Researchers at Google may unveil a truly powerful quantum computer by the end of next year.
While Google itself remains tight-lipped on timings, New Scientist reports that many researchers in the field reckon its team isn’t far from completing perhaps the most advanced quantum device the world has seen. “It’s Google’s to lose,” Simon Devitt, from the Riken Center for Emergent Matter Science in Japan, told the magazine.
The new report confirms what we reported last year after visiting Google’s hardware lab.
It’s no secret that Google is striving to build a quantum computer that can outperform conventional computers—a concept known as quantum supremacy. Having tested—with no small amount of controversy—D-Wave’s quantum computers, the company hired acclaimed physicist John Martinis in 2014 to build its own quantum chips. More recently, it published results which suggested that a powerful quantum computer might be easier to build than was previously thought.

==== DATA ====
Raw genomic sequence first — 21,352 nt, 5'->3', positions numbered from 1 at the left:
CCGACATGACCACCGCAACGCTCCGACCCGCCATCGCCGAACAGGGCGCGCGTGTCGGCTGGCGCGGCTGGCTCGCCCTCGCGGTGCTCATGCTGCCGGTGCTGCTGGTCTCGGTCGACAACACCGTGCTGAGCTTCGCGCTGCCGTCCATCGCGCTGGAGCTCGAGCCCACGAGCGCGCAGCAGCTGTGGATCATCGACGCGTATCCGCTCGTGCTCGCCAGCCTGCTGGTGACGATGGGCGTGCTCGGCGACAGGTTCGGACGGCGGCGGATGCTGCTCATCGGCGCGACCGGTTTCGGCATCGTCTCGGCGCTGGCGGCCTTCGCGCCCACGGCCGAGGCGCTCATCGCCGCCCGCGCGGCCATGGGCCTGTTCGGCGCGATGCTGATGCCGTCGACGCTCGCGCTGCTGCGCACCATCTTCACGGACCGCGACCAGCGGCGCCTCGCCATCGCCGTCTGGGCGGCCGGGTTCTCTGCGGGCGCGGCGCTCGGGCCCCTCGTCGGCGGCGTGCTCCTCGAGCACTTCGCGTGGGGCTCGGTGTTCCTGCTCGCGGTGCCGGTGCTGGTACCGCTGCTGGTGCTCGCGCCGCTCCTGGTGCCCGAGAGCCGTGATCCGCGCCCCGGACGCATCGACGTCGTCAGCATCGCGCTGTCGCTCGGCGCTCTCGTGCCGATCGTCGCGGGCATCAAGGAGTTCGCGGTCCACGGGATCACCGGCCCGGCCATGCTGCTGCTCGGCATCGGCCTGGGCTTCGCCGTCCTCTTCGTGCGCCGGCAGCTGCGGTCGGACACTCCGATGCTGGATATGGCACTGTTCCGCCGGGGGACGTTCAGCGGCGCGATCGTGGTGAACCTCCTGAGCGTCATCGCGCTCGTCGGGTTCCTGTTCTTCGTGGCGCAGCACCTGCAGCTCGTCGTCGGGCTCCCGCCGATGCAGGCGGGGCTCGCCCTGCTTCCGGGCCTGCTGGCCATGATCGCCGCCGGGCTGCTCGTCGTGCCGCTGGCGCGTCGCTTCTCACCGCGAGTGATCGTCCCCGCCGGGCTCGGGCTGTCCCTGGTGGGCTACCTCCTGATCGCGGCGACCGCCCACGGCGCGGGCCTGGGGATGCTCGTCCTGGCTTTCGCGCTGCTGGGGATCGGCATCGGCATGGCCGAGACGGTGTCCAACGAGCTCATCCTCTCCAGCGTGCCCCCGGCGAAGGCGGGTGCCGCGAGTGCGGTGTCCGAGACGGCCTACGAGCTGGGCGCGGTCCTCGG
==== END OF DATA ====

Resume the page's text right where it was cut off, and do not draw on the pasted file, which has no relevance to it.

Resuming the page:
Several scientists familiar with Google’s progress, including Devitt, suggest that a functioning 50-qubit quantum chip, enough to overpower conventional supercomputers at a certain kind of calculation, could be ready by as soon as the end of 2017.
Demonstrating quantum supremacy would mark an inflection point in the history of computing technology. The first machines would be unlikely to be of much practical use, but they would almost certainly trigger a huge amount of investment in developing quantum computers that could blow away today’s supercomputers in almost every type of calculation imaginable.